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Carried away with pride

A year after Modbury in southwestern England became the first town in Europe to ban plastic bags, Hannah Pool pays a visit to see how life has changed for shoppers and traders. What will the residents target next?
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The town of Modbury in the county of Devon, in south-west England, is an unlikely spot for a revolution. Nestled on the South Hams coast, 27 kilometres east of Plymouth, it is a blink-and-you'll-miss-it sort of place. With a population of around 1,600, it is the kind of community that considers you a newcomer unless you have several generations of family buried in the grounds of the local church. "It's fiercely rural and fiercely Devon," says Rebecca Hosking, a wildlife documentary-maker and arguably Modbury's most -- perhaps only -- famous resident.

At this time last year no one had heard of either Hosking or Modbury, but both have become synonymous worldwide with one thing: plastic bags. On May Day last year, the unassuming town rather grandly announced that it would be the first community in Europe to become "plastic shopping bag-free". Hosking, the leading force behind the ban, was horrified by the marine pollution she had seen while filming in the Pacific Ocean. After seeing her film [Message in the Waves], local traders implemented a self-imposed ban on plastic carriers. Within a fortnight the whole town was behind the project.

Twelve months on, townsfolk are keen to paint the scheme as 100% successful. Request a plastic bag these days in Modbury and you will be asked politely if you really need one, and if you absolutely do, you will be charged five pence (10 US cents) for a corn-starch alternative. The Co-op store also sells string bags, and for around $6 you can pick up a specially designed canvas Modbury "bag for life" (ethically produced, of course).

But it is clear the success has come at some cost. Modbury's shopkeepers and residents have become accustomed to satellite vans and camera crews from around the world setting up camp on their streets, and Hosking herself has grown used to being referred to as "the bag lady".

The backlash took a while, but it was fierce. First, there were descriptions of Modbury both as a radical town, full of reactionary hippies, and as a place overrun by gas-guzzling “Chelsea tractors”, as large four-wheel-drive (4x4) vehicles are increasingly being called in Britain. ("Any 4x4 you see will be a working one, and it will be covered in mud," says Sue Sturton, owner of the local gallery.) Then came the accusations that banning plastic bags was a pointless token gesture, "rearranging the deckchairs on the Titanic", as the climate scientist James Lovelock called it.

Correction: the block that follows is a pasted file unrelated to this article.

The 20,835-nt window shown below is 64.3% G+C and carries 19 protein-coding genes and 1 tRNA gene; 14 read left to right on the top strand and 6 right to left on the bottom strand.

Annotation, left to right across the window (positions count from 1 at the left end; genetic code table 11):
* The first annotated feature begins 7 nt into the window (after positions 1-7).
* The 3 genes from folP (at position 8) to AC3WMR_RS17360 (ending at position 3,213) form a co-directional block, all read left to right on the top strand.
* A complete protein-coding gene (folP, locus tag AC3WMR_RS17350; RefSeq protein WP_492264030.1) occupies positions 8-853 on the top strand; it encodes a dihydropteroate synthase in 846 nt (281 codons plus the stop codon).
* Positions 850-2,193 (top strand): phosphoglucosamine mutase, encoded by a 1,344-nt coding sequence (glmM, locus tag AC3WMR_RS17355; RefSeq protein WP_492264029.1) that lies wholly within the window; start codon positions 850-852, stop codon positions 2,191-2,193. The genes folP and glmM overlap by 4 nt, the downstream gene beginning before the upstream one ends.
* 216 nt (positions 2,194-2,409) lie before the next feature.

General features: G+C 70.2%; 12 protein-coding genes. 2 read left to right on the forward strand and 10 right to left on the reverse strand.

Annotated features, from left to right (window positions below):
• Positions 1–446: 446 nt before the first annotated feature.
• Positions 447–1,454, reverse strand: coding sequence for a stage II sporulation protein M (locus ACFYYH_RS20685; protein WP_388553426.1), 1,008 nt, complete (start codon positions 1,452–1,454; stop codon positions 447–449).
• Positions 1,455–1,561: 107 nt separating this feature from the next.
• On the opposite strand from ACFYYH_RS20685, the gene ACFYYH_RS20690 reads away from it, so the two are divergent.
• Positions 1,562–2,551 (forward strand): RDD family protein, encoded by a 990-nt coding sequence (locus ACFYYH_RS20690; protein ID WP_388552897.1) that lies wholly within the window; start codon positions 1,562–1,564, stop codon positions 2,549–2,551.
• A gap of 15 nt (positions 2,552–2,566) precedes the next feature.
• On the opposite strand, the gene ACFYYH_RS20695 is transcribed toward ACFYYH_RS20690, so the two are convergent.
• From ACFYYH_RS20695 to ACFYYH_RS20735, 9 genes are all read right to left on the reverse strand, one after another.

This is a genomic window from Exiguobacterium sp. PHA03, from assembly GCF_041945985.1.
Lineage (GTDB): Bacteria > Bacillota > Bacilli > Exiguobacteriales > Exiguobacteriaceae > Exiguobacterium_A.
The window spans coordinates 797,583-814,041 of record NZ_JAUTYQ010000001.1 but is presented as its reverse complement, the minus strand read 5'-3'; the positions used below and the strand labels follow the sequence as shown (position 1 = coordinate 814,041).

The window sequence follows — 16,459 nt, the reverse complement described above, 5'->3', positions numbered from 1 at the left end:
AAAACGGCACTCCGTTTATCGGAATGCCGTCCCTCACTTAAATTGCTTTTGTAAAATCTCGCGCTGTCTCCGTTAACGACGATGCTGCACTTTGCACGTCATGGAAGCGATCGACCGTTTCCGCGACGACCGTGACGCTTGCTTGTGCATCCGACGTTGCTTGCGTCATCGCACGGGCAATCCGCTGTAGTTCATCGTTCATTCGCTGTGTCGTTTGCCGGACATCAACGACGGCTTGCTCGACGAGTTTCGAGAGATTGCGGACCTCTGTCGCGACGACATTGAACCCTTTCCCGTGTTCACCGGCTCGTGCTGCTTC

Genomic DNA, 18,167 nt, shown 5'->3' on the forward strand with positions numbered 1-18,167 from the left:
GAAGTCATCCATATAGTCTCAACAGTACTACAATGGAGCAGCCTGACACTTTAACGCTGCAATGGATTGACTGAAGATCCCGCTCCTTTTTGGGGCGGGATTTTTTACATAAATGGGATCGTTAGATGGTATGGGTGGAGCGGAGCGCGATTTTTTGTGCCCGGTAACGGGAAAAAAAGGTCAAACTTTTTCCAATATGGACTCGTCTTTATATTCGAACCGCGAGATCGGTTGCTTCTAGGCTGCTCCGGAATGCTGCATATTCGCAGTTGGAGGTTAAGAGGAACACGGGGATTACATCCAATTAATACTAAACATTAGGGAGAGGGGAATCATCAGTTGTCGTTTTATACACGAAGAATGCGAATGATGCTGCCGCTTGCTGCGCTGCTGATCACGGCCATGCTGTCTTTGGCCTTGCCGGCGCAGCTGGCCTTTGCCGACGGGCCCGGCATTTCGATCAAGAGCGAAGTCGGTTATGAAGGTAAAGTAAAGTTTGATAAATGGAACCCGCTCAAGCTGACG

"Absolutely, I agree," says a slightly exasperated Hosking. "We always said plastic bags were just the tip of the iceberg. It's a shame that message got lost."

Some traders have been criticised in the national press because they still use plastic packaging. "It's sad that people feel the need to criticise,” says Sturton. “The only claim we've made is that we were going to make Modbury plastic shopping bag-free, which it is."

But Hosking bore the brunt of the backlash. "I got called a green Stalinist, and someone wrote, 'Rebecca Hosking is a watermelon: green on the outside and red in the middle,'" she says, with a laugh. "I get embarrassed. A lot of environmentalists are so cross with the amount of time that has been given to plastic bags. There are far more important things to be talked about."

In fact, mention plastic bags in Modbury these days and you are likely to be met with a groan. Modbury has moved on: once the inhabitants had got rid of plastic bags, it became impossible for them to ignore other forms of packaging. It was a chain reaction, says Hosking, proudly. "They have woken up."

For example, the butcher, Simon Wilkinson, now packs meat in biodegradable cornstarch bags, the florist wraps bouquets in cornstarch cellophane and has replaced ribbon with paper and raffia, and Adam Searle, owner of the local delicatessen, puts sandwiches in brown paper bags rather than plastic boxes.

"Previously, I used plastic pots for clotted cream and olives, and I used plastic boxes for salad boxes, but now I've moved over to these," Searle says, holding out one of his new cartons. "They look like plastic, but are made out of corn starch. They are 100% biodegradable, so break down to nothing on your compost heap. We've also moved away from using plastic packaging for sandwiches, so now I just present them on a paper plate in a brown paper bag. Initially, we switched to white paper bags, then I realised bleach was used to make them so I moved over to the plain brown ones, which are better for the environment."

Even these are offered reluctantly: Modbury would rather we got out of the habit of using disposable bags altogether, than simply switching to paper (which still often comes with a large carbon footprint). And it is not just the evils of plastic bags that Modbury has woken up to: Wilkinson recently replaced all his fridges and vacuum packers with energy-efficient models. "We've also changed all our packaging," he says. "We've even gone back to greaseproof paper. All our packaging is biodegradable."

Go into Pip's, the greengrocer, and you will now see giant tubs of eco-sensitive detergent behind the counter. Most of the produce in the shop is also sold loose (the shop smells wonderful as a result), and brown paper bags hang by the rows, rather than the plastic bags the most greengrocers and supermarkets use. In fact, the few items that are still wrapped in plastic, such as grapes, salads and cucumbers, look out of place and unappetising because of it.